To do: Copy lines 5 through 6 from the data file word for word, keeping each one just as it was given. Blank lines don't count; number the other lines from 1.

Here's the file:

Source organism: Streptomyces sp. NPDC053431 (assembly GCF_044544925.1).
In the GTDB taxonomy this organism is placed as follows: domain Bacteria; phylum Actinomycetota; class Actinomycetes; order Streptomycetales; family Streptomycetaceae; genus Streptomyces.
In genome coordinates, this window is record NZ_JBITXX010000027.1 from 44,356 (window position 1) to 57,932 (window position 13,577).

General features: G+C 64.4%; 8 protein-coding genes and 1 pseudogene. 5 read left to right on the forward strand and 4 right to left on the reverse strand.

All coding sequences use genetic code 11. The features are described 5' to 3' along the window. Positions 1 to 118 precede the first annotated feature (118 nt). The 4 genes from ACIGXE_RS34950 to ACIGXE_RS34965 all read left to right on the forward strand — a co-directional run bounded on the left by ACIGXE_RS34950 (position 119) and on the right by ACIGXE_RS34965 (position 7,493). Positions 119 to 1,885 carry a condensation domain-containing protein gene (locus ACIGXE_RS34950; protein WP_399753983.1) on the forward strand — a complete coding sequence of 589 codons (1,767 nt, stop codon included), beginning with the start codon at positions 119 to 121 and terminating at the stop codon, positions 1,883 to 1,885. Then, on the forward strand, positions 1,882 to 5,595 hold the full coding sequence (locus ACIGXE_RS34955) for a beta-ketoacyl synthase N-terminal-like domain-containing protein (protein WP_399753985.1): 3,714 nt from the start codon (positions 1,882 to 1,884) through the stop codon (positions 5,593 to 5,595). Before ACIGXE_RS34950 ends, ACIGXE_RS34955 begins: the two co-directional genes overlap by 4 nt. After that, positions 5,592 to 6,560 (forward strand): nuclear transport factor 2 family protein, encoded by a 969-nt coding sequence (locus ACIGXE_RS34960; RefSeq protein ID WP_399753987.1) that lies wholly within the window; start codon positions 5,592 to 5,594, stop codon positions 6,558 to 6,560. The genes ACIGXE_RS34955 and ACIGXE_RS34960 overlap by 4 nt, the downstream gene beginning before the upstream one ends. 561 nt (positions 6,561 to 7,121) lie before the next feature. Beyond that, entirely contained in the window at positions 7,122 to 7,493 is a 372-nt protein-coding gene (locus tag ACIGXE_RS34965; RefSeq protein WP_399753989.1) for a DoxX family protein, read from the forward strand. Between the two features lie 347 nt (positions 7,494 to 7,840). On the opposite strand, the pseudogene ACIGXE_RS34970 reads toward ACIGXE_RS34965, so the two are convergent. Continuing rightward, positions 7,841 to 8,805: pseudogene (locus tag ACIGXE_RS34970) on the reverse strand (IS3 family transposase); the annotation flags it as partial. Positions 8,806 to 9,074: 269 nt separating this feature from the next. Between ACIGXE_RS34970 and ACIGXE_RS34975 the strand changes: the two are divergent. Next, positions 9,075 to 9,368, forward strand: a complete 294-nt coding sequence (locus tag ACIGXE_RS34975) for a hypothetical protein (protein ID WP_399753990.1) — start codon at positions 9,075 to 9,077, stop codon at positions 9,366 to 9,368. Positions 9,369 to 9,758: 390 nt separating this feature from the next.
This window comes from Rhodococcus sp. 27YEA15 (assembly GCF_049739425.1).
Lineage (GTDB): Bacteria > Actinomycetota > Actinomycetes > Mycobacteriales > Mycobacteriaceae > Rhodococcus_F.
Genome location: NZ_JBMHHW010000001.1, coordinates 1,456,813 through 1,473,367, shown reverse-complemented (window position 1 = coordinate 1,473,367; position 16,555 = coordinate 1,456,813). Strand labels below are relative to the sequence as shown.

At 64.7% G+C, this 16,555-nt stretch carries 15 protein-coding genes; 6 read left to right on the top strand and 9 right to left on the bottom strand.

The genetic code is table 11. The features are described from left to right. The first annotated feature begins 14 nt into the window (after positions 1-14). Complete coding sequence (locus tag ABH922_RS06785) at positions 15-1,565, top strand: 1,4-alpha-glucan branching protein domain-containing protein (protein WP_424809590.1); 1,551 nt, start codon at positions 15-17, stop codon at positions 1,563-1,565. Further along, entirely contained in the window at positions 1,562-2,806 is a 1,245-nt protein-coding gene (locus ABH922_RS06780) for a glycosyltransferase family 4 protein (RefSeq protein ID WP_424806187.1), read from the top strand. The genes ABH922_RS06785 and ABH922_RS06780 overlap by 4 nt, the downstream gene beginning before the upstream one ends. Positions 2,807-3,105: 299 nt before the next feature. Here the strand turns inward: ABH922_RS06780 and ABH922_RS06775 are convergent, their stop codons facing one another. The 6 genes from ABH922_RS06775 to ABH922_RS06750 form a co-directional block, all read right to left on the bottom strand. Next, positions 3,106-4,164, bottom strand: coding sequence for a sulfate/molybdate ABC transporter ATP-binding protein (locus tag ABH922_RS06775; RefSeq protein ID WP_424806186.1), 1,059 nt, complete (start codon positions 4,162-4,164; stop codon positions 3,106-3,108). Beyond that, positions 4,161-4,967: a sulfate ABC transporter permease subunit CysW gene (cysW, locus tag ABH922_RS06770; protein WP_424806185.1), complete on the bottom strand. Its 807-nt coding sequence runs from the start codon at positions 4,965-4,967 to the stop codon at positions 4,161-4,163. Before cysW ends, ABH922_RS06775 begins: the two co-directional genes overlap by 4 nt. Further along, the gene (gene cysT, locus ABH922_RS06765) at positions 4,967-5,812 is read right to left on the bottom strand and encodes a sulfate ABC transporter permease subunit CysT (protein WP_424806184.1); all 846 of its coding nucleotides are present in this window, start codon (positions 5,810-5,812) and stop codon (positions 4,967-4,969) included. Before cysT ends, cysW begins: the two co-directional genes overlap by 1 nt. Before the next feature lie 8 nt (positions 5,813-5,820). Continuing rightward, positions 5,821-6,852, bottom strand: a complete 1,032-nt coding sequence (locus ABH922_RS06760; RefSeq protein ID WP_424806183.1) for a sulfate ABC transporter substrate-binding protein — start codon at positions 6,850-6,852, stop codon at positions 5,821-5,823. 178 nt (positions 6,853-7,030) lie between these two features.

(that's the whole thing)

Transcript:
All coding sequences use genetic code 11. The features are described 5' to 3' along the window. Positions 1 to 118 precede the first annotated feature (118 nt). The 4 genes from ACIGXE_RS34950 to ACIGXE_RS34965 all read left to right on the forward strand — a co-directional run bounded on the left by ACIGXE_RS34950 (position 119) and on the right by ACIGXE_RS34965 (position 7,493). Positions 119 to 1,885 carry a condensation domain-containing protein gene (locus ACIGXE_RS34950; protein WP_399753983.1) on the forward strand — a complete coding sequence of 589 codons (1,767 nt, stop codon included), beginning with the start codon at positions 119 to 121 and terminating at the stop codon, positions 1,883 to 1,885. Then, on the forward strand, positions 1,882 to 5,595 hold the full coding sequence (locus ACIGXE_RS34955) for a beta-ketoacyl synthase N-terminal-like domain-containing protein (protein WP_399753985.1): 3,714 nt from the start codon (positions 1,882 to 1,884) through the stop codon (positions 5,593 to 5,595). Before ACIGXE_RS34950 ends, ACIGXE_RS34955 begins: the two co-directional genes overlap by 4 nt. After that, positions 5,592 to 6,560 (forward strand): nuclear transport factor 2 family protein, encoded by a 969-nt coding sequence (locus ACIGXE_RS34960; RefSeq protein ID WP_399753987.1) that lies wholly within the window; start codon positions 5,592 to 5,594, stop codon positions 6,558 to 6,560. The genes ACIGXE_RS34955 and ACIGXE_RS34960 overlap by 4 nt, the downstream gene beginning before the upstream one ends. 561 nt (positions 6,561 to 7,121) lie before the next feature. Beyond that, entirely contained in the window at positions 7,122 to 7,493 is a 372-nt protein-coding gene (locus tag ACIGXE_RS34965; RefSeq protein WP_399753989.1) for a DoxX family protein, read from the forward strand. Between the two features lie 347 nt (positions 7,494 to 7,840). On the opposite strand, the pseudogene ACIGXE_RS34970 reads toward ACIGXE_RS34965, so the two are convergent. Continuing rightward, positions 7,841 to 8,805: pseudogene (locus tag ACIGXE_RS34970) on the reverse strand (IS3 family transposase); the annotation flags it as partial. Positions 8,806 to 9,074: 269 nt separating this feature from the next. Between ACIGXE_RS34970 and ACIGXE_RS34975 the strand changes: the two are divergent. Next, positions 9,075 to 9,368, forward strand: a complete 294-nt coding sequence (locus tag ACIGXE_RS34975) for a hypothetical protein (protein ID WP_399753990.1) — start codon at positions 9,075 to 9,077, stop codon at positions 9,366 to 9,368. Positions 9,369 to 9,758: 390 nt separating this feature from the next.
This window comes from Rhodococcus sp. 27YEA15 (assembly GCF_049739425.1).